Give it back!

Published 12:40 pm Monday, August 20, 2018

WINDSOR – Citing two state statutes regarding the dispersal of charter school assets, a Superior Court judge here on Friday issued an injunction allowing Three Rivers Academy (TRA) to acquire, without interference, some of the vital assets of the former Heritage Collegiate Leadership Academy (HCLA).

First Judicial District Judge J. Carlton Cole heard the case and issued the order in Bertie County Superior court.

Global Education Resources, LLC (GER), the management company of Three Rivers Academy, sought a temporary restraining order earlier this month to prevent the removal of school furnishings, computers, equipment, and buses from the former site of HCLA on County Farm Road in Windsor.

GER believed the items mentioned had been removed from the site sometime in July by HCLA, its founder, Dr. Kashi Bazemore-Hall, or someone at their behest, in a dispute over ownership.

GER had assumed the original charter of HCLA, as granted by the North Carolina State Board of Education, and in June re-branded the school as Three Rivers Academy.

Earlier this week, the State Board ruled on a request by TRA to move the school from Windsor to Powellsville at the site of the old C.G. White Middle School. Relocation outside a five-mile radius where the charter was originally granted had to first receive Board approval.

As for the distribution of the school’s assets, the statute states once a charter school is dissolved, the net assets of that school which are purchased with public funds become the property of the local school administration; in this case, Bertie County Public Schools.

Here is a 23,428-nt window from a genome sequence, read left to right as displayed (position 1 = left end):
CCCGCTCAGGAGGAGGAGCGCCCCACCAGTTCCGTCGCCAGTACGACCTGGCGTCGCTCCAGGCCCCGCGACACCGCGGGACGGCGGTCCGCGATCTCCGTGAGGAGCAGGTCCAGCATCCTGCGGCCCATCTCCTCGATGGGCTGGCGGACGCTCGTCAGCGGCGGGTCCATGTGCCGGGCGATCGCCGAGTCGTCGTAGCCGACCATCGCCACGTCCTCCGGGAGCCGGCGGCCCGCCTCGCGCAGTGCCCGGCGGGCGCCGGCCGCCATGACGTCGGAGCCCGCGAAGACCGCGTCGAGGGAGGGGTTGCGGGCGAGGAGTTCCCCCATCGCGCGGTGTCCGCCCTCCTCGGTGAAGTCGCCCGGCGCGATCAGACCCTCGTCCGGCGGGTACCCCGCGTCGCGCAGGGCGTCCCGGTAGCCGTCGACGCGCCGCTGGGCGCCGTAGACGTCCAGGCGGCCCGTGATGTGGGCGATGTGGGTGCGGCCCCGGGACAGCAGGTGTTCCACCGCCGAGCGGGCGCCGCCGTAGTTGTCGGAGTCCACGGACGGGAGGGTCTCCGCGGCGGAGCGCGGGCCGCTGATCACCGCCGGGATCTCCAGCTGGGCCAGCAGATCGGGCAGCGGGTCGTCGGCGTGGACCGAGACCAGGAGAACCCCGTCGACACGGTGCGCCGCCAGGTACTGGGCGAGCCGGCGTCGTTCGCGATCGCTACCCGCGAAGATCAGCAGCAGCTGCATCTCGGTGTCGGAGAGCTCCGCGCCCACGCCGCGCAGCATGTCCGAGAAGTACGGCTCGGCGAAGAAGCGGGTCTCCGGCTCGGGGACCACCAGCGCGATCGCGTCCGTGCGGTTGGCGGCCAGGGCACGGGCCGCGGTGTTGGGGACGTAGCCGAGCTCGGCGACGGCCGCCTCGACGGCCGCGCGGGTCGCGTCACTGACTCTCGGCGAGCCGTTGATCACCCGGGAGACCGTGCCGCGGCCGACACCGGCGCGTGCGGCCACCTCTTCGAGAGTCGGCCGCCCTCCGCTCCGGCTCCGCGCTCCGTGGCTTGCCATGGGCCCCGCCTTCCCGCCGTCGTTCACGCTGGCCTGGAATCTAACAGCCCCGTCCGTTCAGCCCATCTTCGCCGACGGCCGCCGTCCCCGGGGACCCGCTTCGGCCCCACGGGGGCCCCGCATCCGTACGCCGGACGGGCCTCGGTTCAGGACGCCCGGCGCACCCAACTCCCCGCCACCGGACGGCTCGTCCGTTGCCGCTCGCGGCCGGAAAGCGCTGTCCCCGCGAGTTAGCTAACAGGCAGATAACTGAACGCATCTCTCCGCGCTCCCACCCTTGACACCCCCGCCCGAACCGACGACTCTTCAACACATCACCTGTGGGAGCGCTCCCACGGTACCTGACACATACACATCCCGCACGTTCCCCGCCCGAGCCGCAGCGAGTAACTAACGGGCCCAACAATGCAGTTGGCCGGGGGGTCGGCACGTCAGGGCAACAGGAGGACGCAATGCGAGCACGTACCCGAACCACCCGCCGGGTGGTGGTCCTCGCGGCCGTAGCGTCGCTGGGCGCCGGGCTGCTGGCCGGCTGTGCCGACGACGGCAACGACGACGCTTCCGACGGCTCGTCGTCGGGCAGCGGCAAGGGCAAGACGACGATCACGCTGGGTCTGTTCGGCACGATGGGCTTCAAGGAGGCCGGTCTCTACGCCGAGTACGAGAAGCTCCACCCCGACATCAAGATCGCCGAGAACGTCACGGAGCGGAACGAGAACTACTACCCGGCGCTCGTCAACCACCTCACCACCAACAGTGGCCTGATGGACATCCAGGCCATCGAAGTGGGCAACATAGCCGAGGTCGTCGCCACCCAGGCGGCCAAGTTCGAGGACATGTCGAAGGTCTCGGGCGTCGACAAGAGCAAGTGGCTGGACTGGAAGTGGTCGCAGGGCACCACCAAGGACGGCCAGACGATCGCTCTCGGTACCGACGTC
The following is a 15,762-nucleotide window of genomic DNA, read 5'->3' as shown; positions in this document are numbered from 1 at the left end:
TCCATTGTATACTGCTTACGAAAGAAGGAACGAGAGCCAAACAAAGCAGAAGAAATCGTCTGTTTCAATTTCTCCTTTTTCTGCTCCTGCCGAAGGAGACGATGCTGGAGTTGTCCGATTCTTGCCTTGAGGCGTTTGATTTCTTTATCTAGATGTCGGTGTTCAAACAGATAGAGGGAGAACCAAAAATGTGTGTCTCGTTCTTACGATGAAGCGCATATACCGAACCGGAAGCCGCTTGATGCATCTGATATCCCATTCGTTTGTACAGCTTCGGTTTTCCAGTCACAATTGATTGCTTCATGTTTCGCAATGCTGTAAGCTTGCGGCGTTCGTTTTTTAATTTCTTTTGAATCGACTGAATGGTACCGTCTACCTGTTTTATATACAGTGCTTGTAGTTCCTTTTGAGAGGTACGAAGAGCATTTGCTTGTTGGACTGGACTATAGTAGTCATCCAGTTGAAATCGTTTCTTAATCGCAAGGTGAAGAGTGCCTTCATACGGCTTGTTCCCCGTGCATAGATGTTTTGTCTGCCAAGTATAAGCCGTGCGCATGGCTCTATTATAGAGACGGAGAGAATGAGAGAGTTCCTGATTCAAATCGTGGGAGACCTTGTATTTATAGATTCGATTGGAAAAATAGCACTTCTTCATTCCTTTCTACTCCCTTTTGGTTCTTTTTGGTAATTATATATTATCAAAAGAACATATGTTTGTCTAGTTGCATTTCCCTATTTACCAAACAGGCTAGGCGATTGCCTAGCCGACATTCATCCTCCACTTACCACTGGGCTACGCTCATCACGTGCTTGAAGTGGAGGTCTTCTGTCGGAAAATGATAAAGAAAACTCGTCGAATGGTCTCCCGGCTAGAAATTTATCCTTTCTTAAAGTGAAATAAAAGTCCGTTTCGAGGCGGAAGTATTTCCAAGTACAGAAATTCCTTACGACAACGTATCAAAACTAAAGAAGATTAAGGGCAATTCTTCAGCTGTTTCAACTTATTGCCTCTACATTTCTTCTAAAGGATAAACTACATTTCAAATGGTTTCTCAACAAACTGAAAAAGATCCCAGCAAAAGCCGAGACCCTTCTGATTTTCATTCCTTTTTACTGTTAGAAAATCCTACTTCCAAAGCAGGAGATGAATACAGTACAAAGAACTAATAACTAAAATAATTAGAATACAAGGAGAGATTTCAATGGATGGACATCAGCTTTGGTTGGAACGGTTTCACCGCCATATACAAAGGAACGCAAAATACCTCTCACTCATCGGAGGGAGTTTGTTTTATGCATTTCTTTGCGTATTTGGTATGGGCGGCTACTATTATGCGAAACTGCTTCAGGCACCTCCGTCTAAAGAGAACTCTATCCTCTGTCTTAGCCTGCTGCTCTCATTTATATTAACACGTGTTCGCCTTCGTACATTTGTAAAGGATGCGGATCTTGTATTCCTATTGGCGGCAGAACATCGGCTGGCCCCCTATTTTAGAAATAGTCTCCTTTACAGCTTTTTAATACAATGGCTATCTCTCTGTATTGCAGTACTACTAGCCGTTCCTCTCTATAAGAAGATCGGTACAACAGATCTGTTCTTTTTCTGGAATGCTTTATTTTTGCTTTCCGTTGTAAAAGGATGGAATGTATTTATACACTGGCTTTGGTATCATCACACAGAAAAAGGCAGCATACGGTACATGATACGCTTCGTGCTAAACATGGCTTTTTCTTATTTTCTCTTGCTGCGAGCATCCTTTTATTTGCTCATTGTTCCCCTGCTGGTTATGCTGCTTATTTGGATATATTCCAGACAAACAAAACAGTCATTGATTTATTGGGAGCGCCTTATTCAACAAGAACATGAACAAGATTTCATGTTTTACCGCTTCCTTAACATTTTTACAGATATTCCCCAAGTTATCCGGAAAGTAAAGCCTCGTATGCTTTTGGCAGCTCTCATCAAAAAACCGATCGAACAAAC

However, should the State Board seek applicants to assume the charter of a school, then the school’s public assets shall transfer to the new entity and shall not go to the local school administration.

Bazemore-Hall represented herself at the hearing, accompanied only by her mother, Mildred. Stephon Bowen represented GER and Three Rivers Academy.

“The law is consistent, clear and unambiguous,” argued Bowen. “Instead of the assets reverting to the school district, they revert to whoever has been granted the assumption.”

Bowen said he had requested a list of the assets, but one had not been provided. He claimed TRA needed these assets, as well as records of special-needs students, in order to meet their scheduled opening date of Aug. 27.

Bazemore-Hall stated that she nor HCLA had received such a request, and said the items removed – including the buses – were placed on private property because the school had to vacate the County Road premises by the end of July.

During her address before the court, Bazemore-Hall spoke passionately of her devotion to the children of HCLA, and claimed some of the items GER were seeking had been donated to the school, including 15 computers from Duke University.

“We feel we are being bullied,” Bazemore-Hall said. “There is a difference in public versus private assets.”

After her presentation, which lasted for more than 20 minutes, Judge Cole measured his reply carefully as he made his ruling.

“The law states you must allow assets to flow to the new school,” the judge said. “While I certainly understand your emotion, I must make this decision based strictly on the law.”

Cole then ordered Bazemore-Hall and HCLA to turn over the assets within the next 10 days, and attached a contempt order to the ruling which states there could be consequences if the ruling is not carried out.

Bowen requested that in addition to granting the injunction, that the judge attach language preventing any physical interference on the part of Bazemore-Hall or HCLA in the transfer of the assets.